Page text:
Brussels - Europe's Little Gem

Food & Drink

The gateway to Europe awaits…

There seem to be a lot of stereotypes about Brussels. Firstly and perhaps most notably, there is tendency just to visualise the bureaucratic side; the sprawling EU headquarters and their serious and studious employees. Secondly, you may think of waffles - just plenty of waffles swimming in warm Belgian, chocolate sauce. Ok, yes Brussels is home to the EU and yes there are waffles, but let’s take a minute to look beyond these things. Let’s take time to unearth the vibrant and cosmopolitan buzz, the abundance of cultural and historical sights and other things to do in Brussels, the friendly disposition of the locals and of course, the all-important cuisine. The gateway to Europe awaits…

What do we mean by the ‘vibrant buzz’? Well, mainly two things: the people and the atmosphere. Make sure you talk to some of Brussels’s inhabitants. They are cheery, multilingual, outgoing and welcoming. Mix this with their dry sense of humour and a tendency to mock themselves, and what you can get is an utterly hilarious conversation. They certainly know how to enjoy themselves when the sun goes down too. For a taste of Belgium and lovely, authentic surroundings look no further than A La Mort Subite in the heart of the city. For those who have little command of French, the name of this quaint bar translates as ‘Sudden Death’. But don’t be put off. Sip on traditional Belgian beers such as Special Palm and Maes Plis whilst enjoying the classy, 1920’s décor. To continue sipping on delicious beer, head to Delirium Café just by La Grande Place. Forget tables; rest your drinks on huge wooden barrels in this 18th century basement. In case the beer and the walls adorned with beer mats become too much, why not try some speciality fruit and chocolate flavoured gins?

Grand Place, BrusselsGrand Place, BrusselsMini Europe, BrusselsMini Europe, Brussels

There is no doubt about it. The history of Brussels is simply fascinating and is reflected in the city’s many monuments and buildings. The Royal Palace of Brussels should not be missed on your visit. While not used as a residence by the Belgian monarchy, it is still extremely important and houses heads of states and the services of the King’s head of cabinet. Book yourself on a guided tour to see the beautiful interiors of this great edifice (bearing in mind that it is open to the public from July-September.) The Great White Room is particularly impressive…

The Grand Place is the central square of the city and a UNESCO World Heritage Site. Not bad for a city of 1,5 million inhabitants eh? The Square is undoubtedly the most popular tourist destination and attracts many visitors every year. The Brussels Town Hall is one of the defining features of the square and you’ll notice its forbidding Gothic architecture (which dates back until the Middle Ages.) What else should you look out for in The Grand Place? The Manneken-Pis, symbol of the city, and the various Guildhalls are all suitably photo-worthy, as is the Broodhuis or Maison du Roi as it is commonly known.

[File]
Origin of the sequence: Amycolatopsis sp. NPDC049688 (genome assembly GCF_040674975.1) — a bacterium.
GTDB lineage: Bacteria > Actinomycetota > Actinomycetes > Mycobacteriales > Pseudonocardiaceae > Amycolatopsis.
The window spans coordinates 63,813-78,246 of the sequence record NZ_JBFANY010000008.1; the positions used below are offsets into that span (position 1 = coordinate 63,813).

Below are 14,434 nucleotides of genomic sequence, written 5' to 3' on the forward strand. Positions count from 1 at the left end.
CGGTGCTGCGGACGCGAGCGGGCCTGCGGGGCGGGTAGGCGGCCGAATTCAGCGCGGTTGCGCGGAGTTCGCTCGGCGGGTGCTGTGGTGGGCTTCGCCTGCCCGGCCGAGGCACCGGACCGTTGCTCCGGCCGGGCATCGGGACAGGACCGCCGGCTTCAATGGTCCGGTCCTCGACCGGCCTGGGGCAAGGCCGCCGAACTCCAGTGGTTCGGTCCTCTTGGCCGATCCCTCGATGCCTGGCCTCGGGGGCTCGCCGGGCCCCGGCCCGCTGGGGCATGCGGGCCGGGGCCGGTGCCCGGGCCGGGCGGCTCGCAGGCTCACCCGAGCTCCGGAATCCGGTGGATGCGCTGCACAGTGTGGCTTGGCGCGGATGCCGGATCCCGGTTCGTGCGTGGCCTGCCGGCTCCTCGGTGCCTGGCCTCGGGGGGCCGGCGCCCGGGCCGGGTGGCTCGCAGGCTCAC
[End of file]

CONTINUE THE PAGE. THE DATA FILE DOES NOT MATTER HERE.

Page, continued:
For more modern style, pay a visit to the Atomium, another symbol of Brussels and to Mini-Europe... (no need to travel through Europe after that...)

The blend of French and Flemish culture truly comes together in the city’s cuisine.   You simply must try a Belgian waffle (gauffre in French and wafel in Flemish.) Powdered sugar, whipped cream, bananas, caramel and of course, chocolate are all common toppings. You can find waffle ‘stations’ scattered all over the city, especially around The Grand Place, so there is no excuse not to try one. You will also not want to leave without purchasing some Belgian chocolate. There are numerous chocolate shops, cafes and factories to be explored.

Palais Royal, BrusselsPalais Royal, Brussels

If you don’t have a sweet tooth, fear not. Brussels is home to many savoury delights too. The city absolutely adores a good plate of mussels and chips (moules frites) as well as a huge bag of warm chips (called French fries - although a Belgian discovery according to the Belgians...) But where, I hear you ask, can you enjoy these delicacies and so much more? The truth is you are spoilt for choice when it comes to restaurants. If money is no option, head to Restaurant Vincent on Rue des Dominicains. With gorgeous wine and quaint, traditional surroundings, this should not be missed. Try the mussels in white wine sauce or the flambéed rump steak with fries. For stylish, contemporary cuisine look no further than Comme Chez Soi, a 3 Michelin starred restaurant where the rack of veal, rabbit and selections of warm cheeses are to die for. Alternatively, try ER PU.RE, one of the only restaurants in the world to use tea in his specialities.

Brussels is an interesting place - it’s hard to deny. With a rich history characterised by revolutionary wars in the 18th and 19th centuries and Nazi occupation in the 1940’s, the city has withstood it all. Nowadays Brussels and Belgium in general are clouded in political uncertainty but there can be no doubt that the famous “Belgian compromise” will help to clarify the situation soon. Nevertheless, more than ever, Brussels stands resolute and vibrant - a real hotspot for culture, the arts and food. Europe’s little gem will constantly command you attention…

Restaurant Vincent, BrusselsRestaurant Vincent, Brussels